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Mobile gamers more social than non-gamers: studyBy
Mobile gamers are very social—and very valuable to brands and publishers, according to a MocoSpace survey of 10,000 smartphone users of its mobile social network.
The company reported that gamers are actually more social than non-gamers on the network. The results showed that social gamers have nearly three times more friends and spend three times as long on the site as the non-gamers.
“The main takeaway is that games are becoming a pervasive means of socializing on mobile today,” said Justin Siegel, cofounder/CEO of MocoSpace, Boston. “Historically speaking, games have always been a core aspect of being social whether its sports, cards or gambling.
“Conventional wisdom is that games in the digital space are anti-social, but that’s clearly not the case” he said. “What’s driving this move is the primacy of the mobile phone as a means of communication and discovery.
“This signals a big trend for publishers and advertisers – many of whom probably aren’t aware that social gamers are 280 percent more social than the average social networking consumer.”
MocoSpace claims to have more than 18 million registered users averaging more than 1 million hours a day of games, music and social activity.
MocoSpace social gaming study
The March study found that the average time spent on the MocoSpace mobile site for social gamers is 141 minutes, compared to 45 minutes for non-gamers.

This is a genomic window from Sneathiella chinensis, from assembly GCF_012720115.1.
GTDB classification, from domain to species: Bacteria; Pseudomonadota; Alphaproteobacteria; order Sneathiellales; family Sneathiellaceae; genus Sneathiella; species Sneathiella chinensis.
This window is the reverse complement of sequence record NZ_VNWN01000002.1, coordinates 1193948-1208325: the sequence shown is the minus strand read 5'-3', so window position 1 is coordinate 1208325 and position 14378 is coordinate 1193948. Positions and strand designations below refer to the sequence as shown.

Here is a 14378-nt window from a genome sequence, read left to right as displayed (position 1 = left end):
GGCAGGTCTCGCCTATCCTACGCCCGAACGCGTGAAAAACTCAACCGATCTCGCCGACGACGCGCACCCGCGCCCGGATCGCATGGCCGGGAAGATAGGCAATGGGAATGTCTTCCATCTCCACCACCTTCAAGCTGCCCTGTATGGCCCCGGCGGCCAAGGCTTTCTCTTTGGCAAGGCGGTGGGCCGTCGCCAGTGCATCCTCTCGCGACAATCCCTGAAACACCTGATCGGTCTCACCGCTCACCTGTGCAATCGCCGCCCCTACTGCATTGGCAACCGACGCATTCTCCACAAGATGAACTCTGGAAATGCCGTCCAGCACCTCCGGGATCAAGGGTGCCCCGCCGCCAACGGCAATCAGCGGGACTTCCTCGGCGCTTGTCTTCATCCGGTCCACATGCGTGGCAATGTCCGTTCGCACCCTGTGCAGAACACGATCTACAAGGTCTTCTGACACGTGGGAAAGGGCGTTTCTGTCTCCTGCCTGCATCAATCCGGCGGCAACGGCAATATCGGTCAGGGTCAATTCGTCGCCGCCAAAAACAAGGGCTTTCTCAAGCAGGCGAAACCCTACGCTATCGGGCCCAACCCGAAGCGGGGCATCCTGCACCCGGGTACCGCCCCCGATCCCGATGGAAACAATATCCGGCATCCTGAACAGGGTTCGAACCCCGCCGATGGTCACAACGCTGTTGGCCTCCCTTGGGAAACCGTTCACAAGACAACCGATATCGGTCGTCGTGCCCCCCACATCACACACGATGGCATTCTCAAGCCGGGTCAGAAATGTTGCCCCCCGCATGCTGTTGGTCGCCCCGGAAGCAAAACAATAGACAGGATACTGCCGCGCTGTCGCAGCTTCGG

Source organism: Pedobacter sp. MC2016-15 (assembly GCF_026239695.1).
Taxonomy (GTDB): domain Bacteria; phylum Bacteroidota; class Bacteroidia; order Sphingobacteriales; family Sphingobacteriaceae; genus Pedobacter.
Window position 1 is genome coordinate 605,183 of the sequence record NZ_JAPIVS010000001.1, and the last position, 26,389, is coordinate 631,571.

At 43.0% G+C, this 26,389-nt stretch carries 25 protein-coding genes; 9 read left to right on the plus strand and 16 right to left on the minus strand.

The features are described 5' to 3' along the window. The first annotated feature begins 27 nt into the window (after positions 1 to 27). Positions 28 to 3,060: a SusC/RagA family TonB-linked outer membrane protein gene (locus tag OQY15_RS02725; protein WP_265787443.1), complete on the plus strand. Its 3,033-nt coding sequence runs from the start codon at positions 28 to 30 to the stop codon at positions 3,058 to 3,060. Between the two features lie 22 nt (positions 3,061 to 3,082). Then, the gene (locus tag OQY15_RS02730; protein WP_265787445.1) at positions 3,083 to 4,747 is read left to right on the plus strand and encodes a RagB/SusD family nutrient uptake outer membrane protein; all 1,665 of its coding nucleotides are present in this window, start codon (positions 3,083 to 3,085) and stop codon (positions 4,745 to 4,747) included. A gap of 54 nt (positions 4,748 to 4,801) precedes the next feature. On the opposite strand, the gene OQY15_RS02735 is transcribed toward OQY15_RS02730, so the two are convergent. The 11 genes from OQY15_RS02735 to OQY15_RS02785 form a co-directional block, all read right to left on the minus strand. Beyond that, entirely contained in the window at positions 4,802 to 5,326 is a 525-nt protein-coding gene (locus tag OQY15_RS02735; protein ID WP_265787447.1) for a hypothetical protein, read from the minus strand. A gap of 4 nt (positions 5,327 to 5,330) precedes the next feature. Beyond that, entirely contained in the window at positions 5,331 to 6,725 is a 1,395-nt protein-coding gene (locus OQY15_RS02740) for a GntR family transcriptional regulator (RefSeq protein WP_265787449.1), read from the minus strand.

Social gamers had an average of 50 friends each, while non-gamers had an average of only 18, almost a three-fold difference, per MocoSpace.
Gamers outpaced non-gamers when it comes to taking photos with their phone—mobile gamers upload twice as many photos per day, according to the study.
MocoSpace’s research supports that notion that the fastest-growing consumer segments on the mobile Web are social gamers.
Now that many of these gamers have smartphones, MocoSpace expects smartphones to become the next frontier for social gaming.
Mr. Siegel said that the study validated his company’s decision to prioritize games over user-generated content as a means for engaging with other members on MocoSpace.
The MocoSpace Games Platform launched in October 2010.
The company has since launched a number of in-house and third-party games, which it claims generate more than 3 million minutes a day of activity on the mobile site.
By the end of the year, MocoSpace plans to give advertisers access to the game-related inventory.
That begs the question: Is ad-support, pay-per-download, subscriptions or micropayments the most effective monetization model for mobile games?
“The short answer is that micro-transactions are where it’s at right now,” Mr. Siegel said. “However, I don’t think there’s a one-size-fits-all approach.
“Different games will work well with different monetization models,” he said.
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